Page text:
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One armed conflict was active in Europe in 2019: the low-intensity internationalized, subnational armed conflict in Ukraine between Ukrainian Government forces and separatists backed by Russia. This armed conflict has led to about 13 000 deaths (at least 3330 civilians and approximately 9670 combatants) since April 2014. However, since 2018, combat-related deaths have been much lower than in earlier years. In 2019 there were an estimated 405 combat-related deaths, down from 886 in 2018.
Political changes in Ukraine during 2019, and especially the presidential victory by Volodymyr Zelensky and his acceptance of the so-called Steinmeier formula for resolving the conflict, created a new opportunity for further negotiations. Among other things, the formula would involve holding local elections in separatist-controlled districts in eastern Ukraine, which could result in the implementation of special self-governing status for these territories.
In December 2019 at the first Normandy Format meeting for more than three years, the leaders of France, Germany, Russia and Ukraine endorsed the Steinmeier formula, and agreed to implement a ‘full and comprehensive’ ceasefire by the end of the year and to hold further talks in the first half of 2020. Despite this promising new opening, fundamental disagreements endured among the parties about the nature of the conflict and their involvement in it, as well as about the sequencing and implementation of the formula.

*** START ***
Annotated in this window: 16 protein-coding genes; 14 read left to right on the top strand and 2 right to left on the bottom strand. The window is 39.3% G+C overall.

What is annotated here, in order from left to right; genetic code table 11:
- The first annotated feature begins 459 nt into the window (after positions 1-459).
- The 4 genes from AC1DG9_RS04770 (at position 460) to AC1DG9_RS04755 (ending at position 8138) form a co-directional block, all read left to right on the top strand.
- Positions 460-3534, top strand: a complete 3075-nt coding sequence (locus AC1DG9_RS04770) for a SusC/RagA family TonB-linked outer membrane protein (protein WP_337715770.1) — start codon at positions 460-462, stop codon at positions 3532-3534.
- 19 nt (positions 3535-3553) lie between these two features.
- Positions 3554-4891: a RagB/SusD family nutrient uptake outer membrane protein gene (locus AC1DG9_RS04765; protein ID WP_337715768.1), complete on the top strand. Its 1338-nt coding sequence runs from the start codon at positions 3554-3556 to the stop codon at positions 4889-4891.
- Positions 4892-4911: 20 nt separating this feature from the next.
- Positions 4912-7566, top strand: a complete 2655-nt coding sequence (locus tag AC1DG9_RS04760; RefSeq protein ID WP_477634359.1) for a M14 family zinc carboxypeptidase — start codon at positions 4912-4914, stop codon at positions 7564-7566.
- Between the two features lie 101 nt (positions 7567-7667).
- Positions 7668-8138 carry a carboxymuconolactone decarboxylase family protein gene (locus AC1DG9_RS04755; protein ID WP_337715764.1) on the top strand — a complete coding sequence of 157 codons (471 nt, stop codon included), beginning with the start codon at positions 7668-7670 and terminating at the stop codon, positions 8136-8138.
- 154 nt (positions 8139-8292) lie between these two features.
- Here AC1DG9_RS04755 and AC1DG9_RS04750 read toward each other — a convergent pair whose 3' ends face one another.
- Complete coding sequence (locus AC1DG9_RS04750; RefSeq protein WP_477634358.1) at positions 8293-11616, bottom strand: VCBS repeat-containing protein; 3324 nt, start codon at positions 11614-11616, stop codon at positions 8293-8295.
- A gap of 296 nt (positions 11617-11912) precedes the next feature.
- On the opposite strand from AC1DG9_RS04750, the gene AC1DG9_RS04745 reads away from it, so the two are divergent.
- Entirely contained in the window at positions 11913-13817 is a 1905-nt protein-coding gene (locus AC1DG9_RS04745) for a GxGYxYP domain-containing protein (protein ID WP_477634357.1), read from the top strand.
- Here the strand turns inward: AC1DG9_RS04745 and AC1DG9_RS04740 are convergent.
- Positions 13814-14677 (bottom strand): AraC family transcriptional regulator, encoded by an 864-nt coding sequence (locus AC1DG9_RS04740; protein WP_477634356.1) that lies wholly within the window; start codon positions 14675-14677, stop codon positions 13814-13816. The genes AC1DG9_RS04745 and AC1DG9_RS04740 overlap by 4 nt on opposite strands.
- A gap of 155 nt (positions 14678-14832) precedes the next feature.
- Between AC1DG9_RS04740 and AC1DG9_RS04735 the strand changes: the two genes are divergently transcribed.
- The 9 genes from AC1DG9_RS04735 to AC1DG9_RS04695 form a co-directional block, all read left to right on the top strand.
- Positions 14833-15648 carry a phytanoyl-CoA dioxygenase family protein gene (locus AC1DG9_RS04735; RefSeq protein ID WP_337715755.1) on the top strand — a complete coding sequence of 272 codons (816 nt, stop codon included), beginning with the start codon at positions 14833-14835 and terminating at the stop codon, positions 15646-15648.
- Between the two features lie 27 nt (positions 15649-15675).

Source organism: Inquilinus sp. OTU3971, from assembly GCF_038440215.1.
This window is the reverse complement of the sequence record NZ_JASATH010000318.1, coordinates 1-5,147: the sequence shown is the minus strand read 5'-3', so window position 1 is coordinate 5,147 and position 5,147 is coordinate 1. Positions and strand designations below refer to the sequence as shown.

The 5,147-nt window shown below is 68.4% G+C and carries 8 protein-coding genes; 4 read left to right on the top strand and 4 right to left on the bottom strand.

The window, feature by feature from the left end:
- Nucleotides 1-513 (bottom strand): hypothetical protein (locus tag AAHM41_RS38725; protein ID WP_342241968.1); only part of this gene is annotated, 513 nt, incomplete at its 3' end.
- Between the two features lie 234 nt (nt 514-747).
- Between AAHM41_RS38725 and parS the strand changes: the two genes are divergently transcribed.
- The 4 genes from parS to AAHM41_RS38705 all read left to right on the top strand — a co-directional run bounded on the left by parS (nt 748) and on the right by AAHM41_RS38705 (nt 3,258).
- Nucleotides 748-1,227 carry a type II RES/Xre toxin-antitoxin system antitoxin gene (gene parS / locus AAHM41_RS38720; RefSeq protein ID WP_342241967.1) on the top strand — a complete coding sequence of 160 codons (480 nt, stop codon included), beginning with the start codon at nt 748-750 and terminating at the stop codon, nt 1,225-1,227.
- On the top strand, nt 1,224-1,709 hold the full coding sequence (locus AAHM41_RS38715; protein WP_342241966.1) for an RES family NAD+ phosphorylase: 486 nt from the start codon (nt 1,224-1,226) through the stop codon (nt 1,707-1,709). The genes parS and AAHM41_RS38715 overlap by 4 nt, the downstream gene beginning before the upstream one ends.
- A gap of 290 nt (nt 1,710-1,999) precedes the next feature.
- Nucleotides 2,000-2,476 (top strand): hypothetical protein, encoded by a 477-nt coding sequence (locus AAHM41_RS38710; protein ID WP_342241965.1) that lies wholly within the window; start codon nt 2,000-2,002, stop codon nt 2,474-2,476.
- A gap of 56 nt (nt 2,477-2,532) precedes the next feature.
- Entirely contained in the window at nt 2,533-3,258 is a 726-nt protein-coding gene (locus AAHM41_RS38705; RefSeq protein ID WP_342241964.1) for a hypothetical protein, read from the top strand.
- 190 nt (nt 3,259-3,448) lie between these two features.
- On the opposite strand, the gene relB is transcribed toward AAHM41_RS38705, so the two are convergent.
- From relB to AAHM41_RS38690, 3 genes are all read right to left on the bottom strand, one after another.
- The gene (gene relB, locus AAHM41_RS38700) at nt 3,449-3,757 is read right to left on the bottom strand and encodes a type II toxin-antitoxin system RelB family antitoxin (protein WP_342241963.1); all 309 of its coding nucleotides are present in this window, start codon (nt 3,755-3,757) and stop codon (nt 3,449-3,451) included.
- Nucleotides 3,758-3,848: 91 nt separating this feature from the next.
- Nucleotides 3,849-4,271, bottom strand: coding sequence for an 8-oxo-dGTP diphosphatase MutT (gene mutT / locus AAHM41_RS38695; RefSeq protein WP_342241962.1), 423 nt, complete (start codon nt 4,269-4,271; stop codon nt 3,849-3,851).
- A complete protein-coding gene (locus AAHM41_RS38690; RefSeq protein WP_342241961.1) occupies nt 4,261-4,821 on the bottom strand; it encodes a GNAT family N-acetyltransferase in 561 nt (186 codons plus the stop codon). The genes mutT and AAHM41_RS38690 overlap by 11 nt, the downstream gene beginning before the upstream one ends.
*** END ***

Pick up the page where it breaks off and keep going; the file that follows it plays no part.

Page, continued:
Although most of Europe has seemed peaceful for about two decades, various tensions remain, including: (a) persistent tensions between Russia and large parts of the rest of Europe; (b) long-standing conflicts that have not yet been resolved—especially in the post-Soviet space, the Western Balkans and Cyprus; and (c) the security response to problems on Europe’s southern flank, which encompasses several European states’ involvement in armed conflicts in Afghanistan, the Middle East and North Africa, and sub-Saharan Africa. In Cyprus, for example, a political settlement to the conflict remained elusive in 2019, with oil and gas discoveries, maritime border disputes and regional power rivalries adding to tensions.
There were 18 multilateral peace operations active in Europe in 2019, all of which had been active in the previous year.
Two issues that have been at the forefront of European security thinking in recent years—irregular migration and terrorism—both have a strong connection to developments in the south. The European Union (EU) has been at the forefront of managing irregular migration to Europe, and it is an issue that has been a prominent driver in EU engagement with Libya and Turkey.
Terrorism continued to constitute a significant threat to security in Europe in 2019, although trend reports suggested
that the risk is declining. Dealing with returning foreign fighters remained one of Europe’s main counterterrorism challenges.